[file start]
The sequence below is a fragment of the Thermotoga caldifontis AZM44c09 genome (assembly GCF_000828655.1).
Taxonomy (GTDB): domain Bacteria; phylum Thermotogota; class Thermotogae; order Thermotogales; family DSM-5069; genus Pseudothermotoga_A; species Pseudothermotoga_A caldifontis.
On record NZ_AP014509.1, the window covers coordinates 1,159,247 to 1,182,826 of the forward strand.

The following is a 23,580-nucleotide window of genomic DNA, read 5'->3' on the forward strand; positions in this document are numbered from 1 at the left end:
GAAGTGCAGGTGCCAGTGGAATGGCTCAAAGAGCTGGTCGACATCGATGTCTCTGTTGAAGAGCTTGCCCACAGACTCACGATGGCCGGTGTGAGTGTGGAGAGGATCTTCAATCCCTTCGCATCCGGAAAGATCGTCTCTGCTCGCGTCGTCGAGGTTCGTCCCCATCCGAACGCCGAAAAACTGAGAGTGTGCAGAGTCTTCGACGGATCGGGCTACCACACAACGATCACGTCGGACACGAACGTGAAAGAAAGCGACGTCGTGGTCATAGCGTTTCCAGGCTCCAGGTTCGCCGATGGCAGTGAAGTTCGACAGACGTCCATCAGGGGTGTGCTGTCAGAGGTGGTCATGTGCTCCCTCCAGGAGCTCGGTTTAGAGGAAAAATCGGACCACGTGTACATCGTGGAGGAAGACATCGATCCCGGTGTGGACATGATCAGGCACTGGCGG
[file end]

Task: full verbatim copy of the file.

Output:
The sequence below is a fragment of the Thermotoga caldifontis AZM44c09 genome (assembly GCF_000828655.1).
Taxonomy (GTDB): domain Bacteria; phylum Thermotogota; class Thermotogae; order Thermotogales; family DSM-5069; genus Pseudothermotoga_A; species Pseudothermotoga_A caldifontis.
On record NZ_AP014509.1, the window covers coordinates 1,159,247 to 1,182,826 of the forward strand.

The following is a 23,580-nucleotide window of genomic DNA, read 5'->3' on the forward strand; positions in this document are numbered from 1 at the left end:
GAAGTGCAGGTGCCAGTGGAATGGCTCAAAGAGCTGGTCGACATCGATGTCTCTGTTGAAGAGCTTGCCCACAGACTCACGATGGCCGGTGTGAGTGTGGAGAGGATCTTCAATCCCTTCGCATCCGGAAAGATCGTCTCTGCTCGCGTCGTCGAGGTTCGTCCCCATCCGAACGCCGAAAAACTGAGAGTGTGCAGAGTCTTCGACGGATCGGGCTACCACACAACGATCACGTCGGACACGAACGTGAAAGAAAGCGACGTCGTGGTCATAGCGTTTCCAGGCTCCAGGTTCGCCGATGGCAGTGAAGTTCGACAGACGTCCATCAGGGGTGTGCTGTCAGAGGTGGTCATGTGCTCCCTCCAGGAGCTCGGTTTAGAGGAAAAATCGGACCACGTGTACATCGTGGAGGAAGACATCGATCCCGGTGTGGACATGATCAGGCACTGGCGG